The 2011 American Conference of Pharmacometrics (ACOP) got underway this weekend with attendees from around the world converging on San Diego, US – including a delegation and dedicated exhibition team from AstraZeneca.
Now in its third year, the four-day conference is an international event dedicated to pharmacometrics. Seen as a relatively new and highly-specialised science, a major focus of pharmacometrics is on variability in drug response – exploring and helping to provide a deeper understanding of the relationship between treatment, changes in levels of drugs in the body, and patient outcomes. Pharmacometricians use models based on pharmacology, physiology and disease to measure and analyse interactions between drugs and patients. Using this model-based approach to drug development enables us to predict the doses of medicines most likely to work most effectively for patients, with the fewest risks.
Speaking at the start of the conference, AstraZenenca’s head of model-based drug development, Eva Bredberg said:
“As an international scientific community we are conscious that the industry has a poor track record in being able to predict successes and quantify the risks connected to each compound. We need to use tools that can help us to make decisions based on quantitative, integrated information.
“AstraZeneca is committed to growing this capability – not only in terms of capacity but in leading the way in using it in drug development. This conference will help to establish better connections between scientists from industry, academia and regulatory bodies. Working together to share experience and refine the areas of pharmacometrics into where it can add most value and contribute to smart drug development will help us to meet our goal of bringing life-changing new medicines to patients.”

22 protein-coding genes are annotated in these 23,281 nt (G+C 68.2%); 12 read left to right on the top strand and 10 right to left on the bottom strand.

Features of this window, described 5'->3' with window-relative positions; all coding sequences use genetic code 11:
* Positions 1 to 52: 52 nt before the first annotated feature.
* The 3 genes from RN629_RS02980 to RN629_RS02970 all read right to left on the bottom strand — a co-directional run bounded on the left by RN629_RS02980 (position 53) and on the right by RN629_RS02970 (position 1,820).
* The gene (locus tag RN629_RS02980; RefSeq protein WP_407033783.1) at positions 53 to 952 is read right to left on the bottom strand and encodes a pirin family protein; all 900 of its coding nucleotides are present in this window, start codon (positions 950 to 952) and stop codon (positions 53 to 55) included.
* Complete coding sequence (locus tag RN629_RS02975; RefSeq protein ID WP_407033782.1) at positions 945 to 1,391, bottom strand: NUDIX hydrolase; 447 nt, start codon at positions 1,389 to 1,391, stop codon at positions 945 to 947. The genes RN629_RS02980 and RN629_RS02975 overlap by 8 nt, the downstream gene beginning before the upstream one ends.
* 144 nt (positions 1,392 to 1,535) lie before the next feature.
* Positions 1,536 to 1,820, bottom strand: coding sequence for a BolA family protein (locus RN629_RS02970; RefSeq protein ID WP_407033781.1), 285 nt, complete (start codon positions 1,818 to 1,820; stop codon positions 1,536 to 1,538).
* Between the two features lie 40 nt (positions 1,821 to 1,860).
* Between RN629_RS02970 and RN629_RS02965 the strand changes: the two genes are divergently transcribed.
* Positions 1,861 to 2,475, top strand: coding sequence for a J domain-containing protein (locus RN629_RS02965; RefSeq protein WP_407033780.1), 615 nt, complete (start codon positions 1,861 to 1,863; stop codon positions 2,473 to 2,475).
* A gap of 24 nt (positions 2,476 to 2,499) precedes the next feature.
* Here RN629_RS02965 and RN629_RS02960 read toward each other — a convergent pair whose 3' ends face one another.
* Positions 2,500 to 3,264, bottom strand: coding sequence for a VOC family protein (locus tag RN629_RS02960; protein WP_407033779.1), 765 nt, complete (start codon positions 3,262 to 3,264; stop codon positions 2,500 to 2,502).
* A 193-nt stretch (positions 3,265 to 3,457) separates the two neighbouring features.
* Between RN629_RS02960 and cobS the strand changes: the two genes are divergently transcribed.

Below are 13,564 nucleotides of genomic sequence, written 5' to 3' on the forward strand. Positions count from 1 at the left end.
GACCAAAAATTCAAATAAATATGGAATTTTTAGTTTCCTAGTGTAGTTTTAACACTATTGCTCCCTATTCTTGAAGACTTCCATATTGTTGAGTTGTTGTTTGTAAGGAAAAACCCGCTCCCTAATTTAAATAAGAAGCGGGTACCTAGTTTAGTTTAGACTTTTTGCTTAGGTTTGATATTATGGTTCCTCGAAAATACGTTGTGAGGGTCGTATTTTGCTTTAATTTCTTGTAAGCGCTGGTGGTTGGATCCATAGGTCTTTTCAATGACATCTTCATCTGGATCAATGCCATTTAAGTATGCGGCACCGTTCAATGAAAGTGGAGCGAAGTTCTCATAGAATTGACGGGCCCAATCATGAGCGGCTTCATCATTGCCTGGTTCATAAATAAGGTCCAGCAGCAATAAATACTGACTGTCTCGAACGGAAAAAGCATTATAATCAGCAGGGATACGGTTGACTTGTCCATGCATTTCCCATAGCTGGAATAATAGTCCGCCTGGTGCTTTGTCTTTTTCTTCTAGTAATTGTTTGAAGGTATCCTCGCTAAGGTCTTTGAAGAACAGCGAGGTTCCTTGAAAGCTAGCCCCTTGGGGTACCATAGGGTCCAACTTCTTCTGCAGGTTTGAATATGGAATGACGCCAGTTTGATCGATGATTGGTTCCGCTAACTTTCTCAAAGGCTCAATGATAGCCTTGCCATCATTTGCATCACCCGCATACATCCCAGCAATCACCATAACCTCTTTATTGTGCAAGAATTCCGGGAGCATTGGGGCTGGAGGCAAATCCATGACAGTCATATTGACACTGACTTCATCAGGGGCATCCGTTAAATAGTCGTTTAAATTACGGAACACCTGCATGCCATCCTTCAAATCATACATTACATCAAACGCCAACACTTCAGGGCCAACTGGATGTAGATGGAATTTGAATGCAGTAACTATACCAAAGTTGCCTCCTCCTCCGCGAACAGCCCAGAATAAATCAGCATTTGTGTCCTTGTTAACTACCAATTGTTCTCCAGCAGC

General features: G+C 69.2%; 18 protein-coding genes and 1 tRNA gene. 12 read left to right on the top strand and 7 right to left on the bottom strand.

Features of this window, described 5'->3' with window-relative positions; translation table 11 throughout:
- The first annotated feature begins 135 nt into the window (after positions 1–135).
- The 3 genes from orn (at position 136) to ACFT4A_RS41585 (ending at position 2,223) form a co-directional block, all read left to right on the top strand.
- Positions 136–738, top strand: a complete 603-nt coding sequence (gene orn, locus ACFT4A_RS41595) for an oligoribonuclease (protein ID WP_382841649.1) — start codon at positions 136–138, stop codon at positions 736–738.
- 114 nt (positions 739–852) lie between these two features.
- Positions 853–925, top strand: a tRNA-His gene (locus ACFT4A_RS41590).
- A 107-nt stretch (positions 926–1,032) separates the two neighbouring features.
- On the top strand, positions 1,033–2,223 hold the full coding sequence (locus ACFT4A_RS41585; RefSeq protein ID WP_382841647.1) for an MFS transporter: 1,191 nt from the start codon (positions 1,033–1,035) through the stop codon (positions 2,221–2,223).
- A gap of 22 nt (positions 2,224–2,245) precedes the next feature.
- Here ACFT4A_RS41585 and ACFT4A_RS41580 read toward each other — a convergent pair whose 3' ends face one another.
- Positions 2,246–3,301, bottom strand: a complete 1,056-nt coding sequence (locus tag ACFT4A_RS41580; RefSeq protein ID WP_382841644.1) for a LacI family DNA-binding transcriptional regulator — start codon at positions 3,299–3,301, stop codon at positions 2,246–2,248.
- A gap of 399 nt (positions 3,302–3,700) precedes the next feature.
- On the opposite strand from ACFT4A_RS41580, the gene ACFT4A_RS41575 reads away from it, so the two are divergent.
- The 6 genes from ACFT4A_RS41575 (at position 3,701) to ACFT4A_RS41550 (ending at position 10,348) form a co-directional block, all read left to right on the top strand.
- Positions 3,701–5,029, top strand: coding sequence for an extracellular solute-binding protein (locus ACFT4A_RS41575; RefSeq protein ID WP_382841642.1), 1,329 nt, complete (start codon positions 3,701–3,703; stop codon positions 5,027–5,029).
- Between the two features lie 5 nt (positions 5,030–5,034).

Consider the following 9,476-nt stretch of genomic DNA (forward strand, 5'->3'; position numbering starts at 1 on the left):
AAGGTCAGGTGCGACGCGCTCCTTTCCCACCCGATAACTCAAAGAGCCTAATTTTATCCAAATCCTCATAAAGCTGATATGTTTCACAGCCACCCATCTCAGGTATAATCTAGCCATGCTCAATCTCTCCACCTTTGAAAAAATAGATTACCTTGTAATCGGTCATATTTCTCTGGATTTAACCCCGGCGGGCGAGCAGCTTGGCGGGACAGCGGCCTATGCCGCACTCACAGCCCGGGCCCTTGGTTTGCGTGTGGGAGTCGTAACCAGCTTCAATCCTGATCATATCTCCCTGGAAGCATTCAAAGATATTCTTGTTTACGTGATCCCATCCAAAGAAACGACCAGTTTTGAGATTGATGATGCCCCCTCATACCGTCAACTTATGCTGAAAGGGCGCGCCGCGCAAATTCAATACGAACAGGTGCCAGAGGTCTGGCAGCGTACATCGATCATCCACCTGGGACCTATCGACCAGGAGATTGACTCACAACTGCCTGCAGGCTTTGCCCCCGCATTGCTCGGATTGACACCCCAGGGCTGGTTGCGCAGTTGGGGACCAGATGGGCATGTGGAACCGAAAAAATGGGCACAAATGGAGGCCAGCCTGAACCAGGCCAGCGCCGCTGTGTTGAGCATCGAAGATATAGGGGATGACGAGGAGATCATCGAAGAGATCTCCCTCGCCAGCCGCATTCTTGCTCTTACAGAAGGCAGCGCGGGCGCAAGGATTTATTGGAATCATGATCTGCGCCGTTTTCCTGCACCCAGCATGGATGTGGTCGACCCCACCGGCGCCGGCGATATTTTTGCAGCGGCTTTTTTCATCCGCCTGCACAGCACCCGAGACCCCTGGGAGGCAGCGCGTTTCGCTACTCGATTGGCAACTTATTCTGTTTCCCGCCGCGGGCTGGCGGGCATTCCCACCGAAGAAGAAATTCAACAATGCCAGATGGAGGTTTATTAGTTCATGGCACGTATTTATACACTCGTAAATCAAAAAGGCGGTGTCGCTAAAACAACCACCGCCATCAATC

Model-based drug development is a key component of AstraZeneca’s predictive science programme – one of four strategic research and development capabilities the organisation has prioritised. We believe that investing in growing these capabilities will enhance our excellent science and allow us to go even further – as a business, and for our customers and patients.
Predictive science is the collective name for a range of specialist scientific disciplines. As its name suggests, it focuses on indicating the most likely effects and outcomes. It does this by combining all the information available to us and applying highly-specialised technology, equipment and methods such as modelling and simulation to answer critical questions in the drug discovery and development process.
“I am delighted that we are able to have a presence at this crucial event,” said Professor Andrew Hughes, who has been charged with leading the predictive science build programme at AstraZeneca.
“It is an excellent opportunity for the modelling community to come together, share experience and to develop the field. For us, it is also an important demonstration of our commitment to this area of expertise. We want to send a strong message to the scientific community, to our customers and to patients: we are making a huge investment in the predictive sciences at AstraZeneca because we believe it can make a huge difference.”